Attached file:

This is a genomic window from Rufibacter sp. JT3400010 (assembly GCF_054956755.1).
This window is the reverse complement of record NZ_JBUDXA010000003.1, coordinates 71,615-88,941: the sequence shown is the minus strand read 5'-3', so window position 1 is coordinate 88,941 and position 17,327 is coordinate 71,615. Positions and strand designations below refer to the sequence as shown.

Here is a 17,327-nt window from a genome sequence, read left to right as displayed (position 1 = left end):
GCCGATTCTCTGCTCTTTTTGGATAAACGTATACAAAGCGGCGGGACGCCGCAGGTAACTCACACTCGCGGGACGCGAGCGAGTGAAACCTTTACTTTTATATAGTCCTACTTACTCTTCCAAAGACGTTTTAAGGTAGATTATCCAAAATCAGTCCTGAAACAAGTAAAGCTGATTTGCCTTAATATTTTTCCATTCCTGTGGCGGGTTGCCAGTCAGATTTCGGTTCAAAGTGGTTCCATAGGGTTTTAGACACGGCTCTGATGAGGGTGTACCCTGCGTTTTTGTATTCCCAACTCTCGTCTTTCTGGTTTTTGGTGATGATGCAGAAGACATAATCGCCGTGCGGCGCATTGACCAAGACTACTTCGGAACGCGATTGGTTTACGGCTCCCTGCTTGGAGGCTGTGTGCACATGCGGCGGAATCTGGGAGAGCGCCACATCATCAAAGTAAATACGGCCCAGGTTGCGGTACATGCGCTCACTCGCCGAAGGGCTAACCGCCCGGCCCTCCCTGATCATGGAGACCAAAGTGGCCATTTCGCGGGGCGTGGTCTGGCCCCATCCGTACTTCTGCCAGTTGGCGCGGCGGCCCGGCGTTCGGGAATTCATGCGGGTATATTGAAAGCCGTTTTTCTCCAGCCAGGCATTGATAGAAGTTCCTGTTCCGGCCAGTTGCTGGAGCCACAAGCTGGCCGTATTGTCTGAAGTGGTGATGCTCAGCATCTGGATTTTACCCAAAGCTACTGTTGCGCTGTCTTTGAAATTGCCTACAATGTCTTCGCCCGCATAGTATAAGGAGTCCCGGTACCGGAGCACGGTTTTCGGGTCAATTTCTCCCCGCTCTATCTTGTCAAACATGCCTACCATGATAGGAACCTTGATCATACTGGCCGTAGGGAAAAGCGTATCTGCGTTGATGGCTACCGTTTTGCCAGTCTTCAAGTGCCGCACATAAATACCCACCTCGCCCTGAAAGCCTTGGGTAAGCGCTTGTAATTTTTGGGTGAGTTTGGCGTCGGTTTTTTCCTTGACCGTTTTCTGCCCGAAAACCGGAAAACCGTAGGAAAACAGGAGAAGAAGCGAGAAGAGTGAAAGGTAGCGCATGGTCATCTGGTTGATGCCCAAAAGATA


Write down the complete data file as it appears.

This is a genomic window from Rufibacter sp. JT3400010 (assembly GCF_054956755.1).
This window is the reverse complement of record NZ_JBUDXA010000003.1, coordinates 71,615-88,941: the sequence shown is the minus strand read 5'-3', so window position 1 is coordinate 88,941 and position 17,327 is coordinate 71,615. Positions and strand designations below refer to the sequence as shown.

Here is a 17,327-nt window from a genome sequence, read left to right as displayed (position 1 = left end):
GCCGATTCTCTGCTCTTTTTGGATAAACGTATACAAAGCGGCGGGACGCCGCAGGTAACTCACACTCGCGGGACGCGAGCGAGTGAAACCTTTACTTTTATATAGTCCTACTTACTCTTCCAAAGACGTTTTAAGGTAGATTATCCAAAATCAGTCCTGAAACAAGTAAAGCTGATTTGCCTTAATATTTTTCCATTCCTGTGGCGGGTTGCCAGTCAGATTTCGGTTCAAAGTGGTTCCATAGGGTTTTAGACACGGCTCTGATGAGGGTGTACCCTGCGTTTTTGTATTCCCAACTCTCGTCTTTCTGGTTTTTGGTGATGATGCAGAAGACATAATCGCCGTGCGGCGCATTGACCAAGACTACTTCGGAACGCGATTGGTTTACGGCTCCCTGCTTGGAGGCTGTGTGCACATGCGGCGGAATCTGGGAGAGCGCCACATCATCAAAGTAAATACGGCCCAGGTTGCGGTACATGCGCTCACTCGCCGAAGGGCTAACCGCCCGGCCCTCCCTGATCATGGAGACCAAAGTGGCCATTTCGCGGGGCGTGGTCTGGCCCCATCCGTACTTCTGCCAGTTGGCGCGGCGGCCCGGCGTTCGGGAATTCATGCGGGTATATTGAAAGCCGTTTTTCTCCAGCCAGGCATTGATAGAAGTTCCTGTTCCGGCCAGTTGCTGGAGCCACAAGCTGGCCGTATTGTCTGAAGTGGTGATGCTCAGCATCTGGATTTTACCCAAAGCTACTGTTGCGCTGTCTTTGAAATTGCCTACAATGTCTTCGCCCGCATAGTATAAGGAGTCCCGGTACCGGAGCACGGTTTTCGGGTCAATTTCTCCCCGCTCTATCTTGTCAAACATGCCTACCATGATAGGAACCTTGATCATACTGGCCGTAGGGAAAAGCGTATCTGCGTTGATGGCTACCGTTTTGCCAGTCTTCAAGTGCCGCACATAAATACCCACCTCGCCCTGAAAGCCTTGGGTAAGCGCTTGTAATTTTTGGGTGAGTTTGGCGTCGGTTTTTTCCTTGACCGTTTTCTGCCCGAAAACCGGAAAACCGTAGGAAAACAGGAGAAGAAGCGAGAAGAGTGAAAGGTAGCGCATGGTCATCTGGTTGATGCCCAAAAGATA